Intracranial chordoma is a locally aggressive and relatively rare tumor of the skull base that is thought to originate from embryonic remnants of the primitive notochord. Both computed tomography (CT) and magnetic resonance (MR) imaging are usually required for evaluation of intracranial chordomas due to bone involvement and the proximity of these tumors to many critical soft-tissue structures. At CT, intracranial chordoma typically appears as a centrally located, well-circumscribed, expansile soft-tissue mass that arises from the clivus with associated extensive lytic bone destruction. However, MR imaging is the single best imaging modality for both pre- and posttreatment evaluation of intracranial chordoma. On T1-weighted MR images, intracranial chordomas demonstrate intermediate to low signal intensity and are easily recognized within the high-signal-intensity fat of the clivus. On T2-weighted MR images, they characteristically demonstrate very high signal intensity, a finding that likely reflects the high fluid content of vacuolated cellular components. Moderate to marked enhancement is common and often heterogeneous on contrast material-enhanced images. Combination treatment with radical surgical resection and proton beam radiation therapy achieves the best results.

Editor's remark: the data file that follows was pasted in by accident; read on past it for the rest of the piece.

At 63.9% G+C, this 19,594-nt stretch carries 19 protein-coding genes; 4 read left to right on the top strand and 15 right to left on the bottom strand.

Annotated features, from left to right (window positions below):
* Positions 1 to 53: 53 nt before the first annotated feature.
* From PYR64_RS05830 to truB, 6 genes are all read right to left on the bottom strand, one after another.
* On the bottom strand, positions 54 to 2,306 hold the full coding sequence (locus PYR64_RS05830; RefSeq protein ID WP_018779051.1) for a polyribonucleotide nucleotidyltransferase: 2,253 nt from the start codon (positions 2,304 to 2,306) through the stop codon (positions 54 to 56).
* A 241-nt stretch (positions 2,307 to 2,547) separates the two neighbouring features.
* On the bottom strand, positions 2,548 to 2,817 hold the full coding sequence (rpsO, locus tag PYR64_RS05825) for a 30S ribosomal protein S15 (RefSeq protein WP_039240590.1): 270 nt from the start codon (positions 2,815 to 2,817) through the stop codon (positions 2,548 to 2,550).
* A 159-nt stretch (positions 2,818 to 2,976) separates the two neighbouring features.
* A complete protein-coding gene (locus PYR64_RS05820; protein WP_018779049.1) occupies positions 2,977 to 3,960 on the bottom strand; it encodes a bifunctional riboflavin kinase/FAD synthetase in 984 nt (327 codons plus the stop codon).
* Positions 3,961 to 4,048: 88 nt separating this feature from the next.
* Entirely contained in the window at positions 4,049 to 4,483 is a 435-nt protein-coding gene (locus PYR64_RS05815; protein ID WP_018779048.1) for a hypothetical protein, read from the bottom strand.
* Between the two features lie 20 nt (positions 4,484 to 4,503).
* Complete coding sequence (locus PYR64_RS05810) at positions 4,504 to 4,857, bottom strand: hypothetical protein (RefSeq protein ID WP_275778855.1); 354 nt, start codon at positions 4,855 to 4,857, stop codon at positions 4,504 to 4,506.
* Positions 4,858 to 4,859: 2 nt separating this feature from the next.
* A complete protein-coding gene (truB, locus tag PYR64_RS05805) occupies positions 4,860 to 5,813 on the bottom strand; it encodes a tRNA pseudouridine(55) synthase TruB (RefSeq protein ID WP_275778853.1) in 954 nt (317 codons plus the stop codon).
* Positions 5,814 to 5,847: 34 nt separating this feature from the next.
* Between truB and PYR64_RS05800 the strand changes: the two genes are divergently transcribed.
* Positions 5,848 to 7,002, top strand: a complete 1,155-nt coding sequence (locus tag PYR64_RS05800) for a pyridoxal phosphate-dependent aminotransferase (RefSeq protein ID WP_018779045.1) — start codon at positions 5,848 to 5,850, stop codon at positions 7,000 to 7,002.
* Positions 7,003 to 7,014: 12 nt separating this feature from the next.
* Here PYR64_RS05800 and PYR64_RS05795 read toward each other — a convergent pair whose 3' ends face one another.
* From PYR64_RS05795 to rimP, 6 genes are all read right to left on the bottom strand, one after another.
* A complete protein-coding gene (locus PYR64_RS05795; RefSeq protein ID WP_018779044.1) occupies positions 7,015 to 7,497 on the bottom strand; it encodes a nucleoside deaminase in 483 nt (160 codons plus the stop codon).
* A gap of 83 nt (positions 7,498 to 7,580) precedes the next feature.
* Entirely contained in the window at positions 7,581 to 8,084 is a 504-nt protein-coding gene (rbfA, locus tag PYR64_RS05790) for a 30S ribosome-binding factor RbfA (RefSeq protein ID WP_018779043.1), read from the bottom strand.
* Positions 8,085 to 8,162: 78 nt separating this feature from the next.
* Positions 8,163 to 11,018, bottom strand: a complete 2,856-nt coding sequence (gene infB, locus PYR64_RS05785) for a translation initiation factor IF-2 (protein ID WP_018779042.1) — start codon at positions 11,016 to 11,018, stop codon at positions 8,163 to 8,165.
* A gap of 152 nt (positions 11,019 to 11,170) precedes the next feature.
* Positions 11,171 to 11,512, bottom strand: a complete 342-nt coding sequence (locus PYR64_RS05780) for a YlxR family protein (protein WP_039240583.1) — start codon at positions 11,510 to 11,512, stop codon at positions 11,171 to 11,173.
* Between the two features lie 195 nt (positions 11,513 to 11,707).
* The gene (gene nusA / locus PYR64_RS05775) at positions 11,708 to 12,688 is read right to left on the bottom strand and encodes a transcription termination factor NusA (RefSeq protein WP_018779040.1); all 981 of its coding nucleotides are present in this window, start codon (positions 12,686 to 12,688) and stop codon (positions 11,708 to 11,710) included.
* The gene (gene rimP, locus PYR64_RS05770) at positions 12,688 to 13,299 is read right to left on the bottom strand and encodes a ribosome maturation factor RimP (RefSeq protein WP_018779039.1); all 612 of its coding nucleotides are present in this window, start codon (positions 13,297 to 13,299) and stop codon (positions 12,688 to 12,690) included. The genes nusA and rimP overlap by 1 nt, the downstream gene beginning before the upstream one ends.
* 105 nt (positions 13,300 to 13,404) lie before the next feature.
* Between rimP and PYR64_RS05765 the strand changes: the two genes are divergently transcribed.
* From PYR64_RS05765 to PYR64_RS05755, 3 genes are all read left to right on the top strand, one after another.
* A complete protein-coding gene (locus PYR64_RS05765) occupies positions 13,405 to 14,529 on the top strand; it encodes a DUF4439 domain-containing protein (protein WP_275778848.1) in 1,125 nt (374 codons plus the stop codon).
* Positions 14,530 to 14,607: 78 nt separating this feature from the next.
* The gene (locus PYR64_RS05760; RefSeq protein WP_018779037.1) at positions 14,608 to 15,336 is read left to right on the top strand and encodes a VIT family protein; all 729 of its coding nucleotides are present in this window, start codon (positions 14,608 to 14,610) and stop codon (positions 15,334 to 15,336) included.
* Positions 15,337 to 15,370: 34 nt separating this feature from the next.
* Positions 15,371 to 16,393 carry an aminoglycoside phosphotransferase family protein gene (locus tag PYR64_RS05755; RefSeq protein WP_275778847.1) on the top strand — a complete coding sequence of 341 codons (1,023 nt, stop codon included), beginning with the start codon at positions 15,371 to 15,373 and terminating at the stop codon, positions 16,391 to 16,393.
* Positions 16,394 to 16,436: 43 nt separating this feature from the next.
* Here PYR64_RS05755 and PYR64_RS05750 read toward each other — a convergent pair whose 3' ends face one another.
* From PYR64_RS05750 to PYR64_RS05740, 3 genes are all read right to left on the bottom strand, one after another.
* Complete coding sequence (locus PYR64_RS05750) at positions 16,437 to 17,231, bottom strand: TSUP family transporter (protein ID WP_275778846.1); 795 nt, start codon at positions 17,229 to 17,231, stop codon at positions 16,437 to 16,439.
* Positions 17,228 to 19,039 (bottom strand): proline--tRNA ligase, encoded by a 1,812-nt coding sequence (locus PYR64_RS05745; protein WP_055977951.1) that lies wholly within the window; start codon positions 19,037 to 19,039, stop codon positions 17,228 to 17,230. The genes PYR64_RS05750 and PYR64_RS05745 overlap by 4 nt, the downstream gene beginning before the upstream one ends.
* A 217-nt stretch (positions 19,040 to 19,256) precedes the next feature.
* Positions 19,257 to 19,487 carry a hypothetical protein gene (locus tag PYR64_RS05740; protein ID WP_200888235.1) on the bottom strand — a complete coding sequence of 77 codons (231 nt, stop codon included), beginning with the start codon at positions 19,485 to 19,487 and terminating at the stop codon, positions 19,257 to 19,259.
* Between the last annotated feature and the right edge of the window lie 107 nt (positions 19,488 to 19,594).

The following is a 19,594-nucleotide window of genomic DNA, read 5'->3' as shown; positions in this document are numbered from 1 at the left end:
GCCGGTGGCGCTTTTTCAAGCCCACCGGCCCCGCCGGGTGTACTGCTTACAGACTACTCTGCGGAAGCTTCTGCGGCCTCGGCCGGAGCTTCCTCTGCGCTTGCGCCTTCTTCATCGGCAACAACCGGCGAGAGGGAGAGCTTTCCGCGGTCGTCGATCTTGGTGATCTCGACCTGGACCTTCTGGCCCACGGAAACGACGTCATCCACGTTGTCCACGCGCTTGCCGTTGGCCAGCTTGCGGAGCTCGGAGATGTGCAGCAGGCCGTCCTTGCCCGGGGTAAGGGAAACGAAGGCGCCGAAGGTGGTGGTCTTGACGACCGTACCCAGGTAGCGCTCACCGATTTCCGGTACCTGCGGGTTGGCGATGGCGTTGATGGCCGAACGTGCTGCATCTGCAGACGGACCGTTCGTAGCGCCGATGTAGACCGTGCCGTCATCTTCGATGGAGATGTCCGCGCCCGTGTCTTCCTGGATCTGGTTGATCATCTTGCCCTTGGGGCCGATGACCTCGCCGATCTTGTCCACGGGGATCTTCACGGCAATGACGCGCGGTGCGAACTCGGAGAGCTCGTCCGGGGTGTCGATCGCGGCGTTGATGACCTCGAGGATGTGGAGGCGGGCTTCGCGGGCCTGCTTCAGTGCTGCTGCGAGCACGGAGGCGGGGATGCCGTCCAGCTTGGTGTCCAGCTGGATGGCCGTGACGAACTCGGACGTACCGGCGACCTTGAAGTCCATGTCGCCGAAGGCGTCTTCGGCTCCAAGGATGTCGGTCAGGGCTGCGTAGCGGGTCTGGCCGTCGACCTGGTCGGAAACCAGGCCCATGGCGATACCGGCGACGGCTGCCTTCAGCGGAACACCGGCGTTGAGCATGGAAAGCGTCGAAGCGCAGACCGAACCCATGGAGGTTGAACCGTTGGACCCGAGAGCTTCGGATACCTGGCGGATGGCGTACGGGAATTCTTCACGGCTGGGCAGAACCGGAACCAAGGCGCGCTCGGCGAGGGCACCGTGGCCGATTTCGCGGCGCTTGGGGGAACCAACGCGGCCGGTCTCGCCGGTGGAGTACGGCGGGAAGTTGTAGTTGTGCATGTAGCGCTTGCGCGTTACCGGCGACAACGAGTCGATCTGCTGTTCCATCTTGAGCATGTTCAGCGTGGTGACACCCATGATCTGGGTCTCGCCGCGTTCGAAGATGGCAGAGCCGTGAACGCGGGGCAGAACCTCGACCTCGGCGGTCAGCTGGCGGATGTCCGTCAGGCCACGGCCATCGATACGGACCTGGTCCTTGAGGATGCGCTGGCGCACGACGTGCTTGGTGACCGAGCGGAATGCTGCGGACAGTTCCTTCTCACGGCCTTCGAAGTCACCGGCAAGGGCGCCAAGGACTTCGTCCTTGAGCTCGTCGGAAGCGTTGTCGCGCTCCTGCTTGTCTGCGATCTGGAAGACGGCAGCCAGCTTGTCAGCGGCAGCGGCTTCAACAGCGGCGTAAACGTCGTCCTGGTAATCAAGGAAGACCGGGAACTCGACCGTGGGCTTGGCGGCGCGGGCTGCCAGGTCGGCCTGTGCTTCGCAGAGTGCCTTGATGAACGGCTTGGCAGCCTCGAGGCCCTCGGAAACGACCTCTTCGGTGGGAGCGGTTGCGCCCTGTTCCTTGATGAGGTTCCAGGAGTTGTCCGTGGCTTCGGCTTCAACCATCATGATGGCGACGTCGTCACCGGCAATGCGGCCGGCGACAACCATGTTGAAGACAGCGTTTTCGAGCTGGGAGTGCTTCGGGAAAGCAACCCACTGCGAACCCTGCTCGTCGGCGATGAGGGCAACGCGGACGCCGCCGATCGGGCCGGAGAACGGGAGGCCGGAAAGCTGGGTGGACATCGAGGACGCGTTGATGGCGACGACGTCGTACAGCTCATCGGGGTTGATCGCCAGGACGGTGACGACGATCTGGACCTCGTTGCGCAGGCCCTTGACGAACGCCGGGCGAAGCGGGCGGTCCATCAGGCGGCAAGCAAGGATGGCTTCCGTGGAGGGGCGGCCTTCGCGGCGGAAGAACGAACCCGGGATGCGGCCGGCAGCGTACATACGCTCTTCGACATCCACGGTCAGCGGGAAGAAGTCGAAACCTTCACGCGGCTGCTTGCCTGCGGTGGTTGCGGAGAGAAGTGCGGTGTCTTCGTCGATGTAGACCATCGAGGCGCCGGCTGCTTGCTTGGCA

Copyright RSNA, 2003